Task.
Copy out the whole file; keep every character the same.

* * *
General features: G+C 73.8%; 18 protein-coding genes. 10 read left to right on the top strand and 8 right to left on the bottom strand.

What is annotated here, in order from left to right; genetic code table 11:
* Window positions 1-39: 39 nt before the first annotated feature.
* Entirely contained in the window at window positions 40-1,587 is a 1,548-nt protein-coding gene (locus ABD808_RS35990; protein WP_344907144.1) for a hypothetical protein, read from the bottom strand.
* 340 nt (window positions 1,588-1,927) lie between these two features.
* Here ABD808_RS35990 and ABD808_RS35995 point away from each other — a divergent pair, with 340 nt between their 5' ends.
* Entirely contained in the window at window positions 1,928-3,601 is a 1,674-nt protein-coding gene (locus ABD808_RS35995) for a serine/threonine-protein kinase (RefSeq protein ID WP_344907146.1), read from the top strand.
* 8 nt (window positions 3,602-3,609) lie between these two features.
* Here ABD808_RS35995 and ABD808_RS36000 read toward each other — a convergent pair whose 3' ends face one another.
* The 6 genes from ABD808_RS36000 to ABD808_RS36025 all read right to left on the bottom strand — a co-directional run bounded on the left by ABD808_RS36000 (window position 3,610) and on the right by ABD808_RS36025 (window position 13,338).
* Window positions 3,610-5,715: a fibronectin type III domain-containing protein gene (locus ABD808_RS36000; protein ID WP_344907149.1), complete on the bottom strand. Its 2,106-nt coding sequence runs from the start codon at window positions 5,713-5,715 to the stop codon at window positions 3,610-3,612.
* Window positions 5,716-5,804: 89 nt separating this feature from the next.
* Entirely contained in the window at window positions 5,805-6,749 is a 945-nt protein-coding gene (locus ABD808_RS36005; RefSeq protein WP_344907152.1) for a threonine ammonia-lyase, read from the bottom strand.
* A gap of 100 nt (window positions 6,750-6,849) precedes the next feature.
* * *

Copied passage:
General features: G+C 73.8%; 18 protein-coding genes. 10 read left to right on the top strand and 8 right to left on the bottom strand.

What is annotated here, in order from left to right; genetic code table 11:
* Window positions 1-39: 39 nt before the first annotated feature.
* Entirely contained in the window at window positions 40-1,587 is a 1,548-nt protein-coding gene (locus ABD808_RS35990; protein WP_344907144.1) for a hypothetical protein, read from the bottom strand.
* 340 nt (window positions 1,588-1,927) lie between these two features.
* Here ABD808_RS35990 and ABD808_RS35995 point away from each other — a divergent pair, with 340 nt between their 5' ends.
* Entirely contained in the window at window positions 1,928-3,601 is a 1,674-nt protein-coding gene (locus ABD808_RS35995) for a serine/threonine-protein kinase (RefSeq protein ID WP_344907146.1), read from the top strand.
* 8 nt (window positions 3,602-3,609) lie between these two features.
* Here ABD808_RS35995 and ABD808_RS36000 read toward each other — a convergent pair whose 3' ends face one another.
* The 6 genes from ABD808_RS36000 to ABD808_RS36025 all read right to left on the bottom strand — a co-directional run bounded on the left by ABD808_RS36000 (window position 3,610) and on the right by ABD808_RS36025 (window position 13,338).
* Window positions 3,610-5,715: a fibronectin type III domain-containing protein gene (locus ABD808_RS36000; protein ID WP_344907149.1), complete on the bottom strand. Its 2,106-nt coding sequence runs from the start codon at window positions 5,713-5,715 to the stop codon at window positions 3,610-3,612.
* Window positions 5,716-5,804: 89 nt separating this feature from the next.
* Entirely contained in the window at window positions 5,805-6,749 is a 945-nt protein-coding gene (locus ABD808_RS36005; RefSeq protein WP_344907152.1) for a threonine ammonia-lyase, read from the bottom strand.
* A gap of 100 nt (window positions 6,750-6,849) precedes the next feature.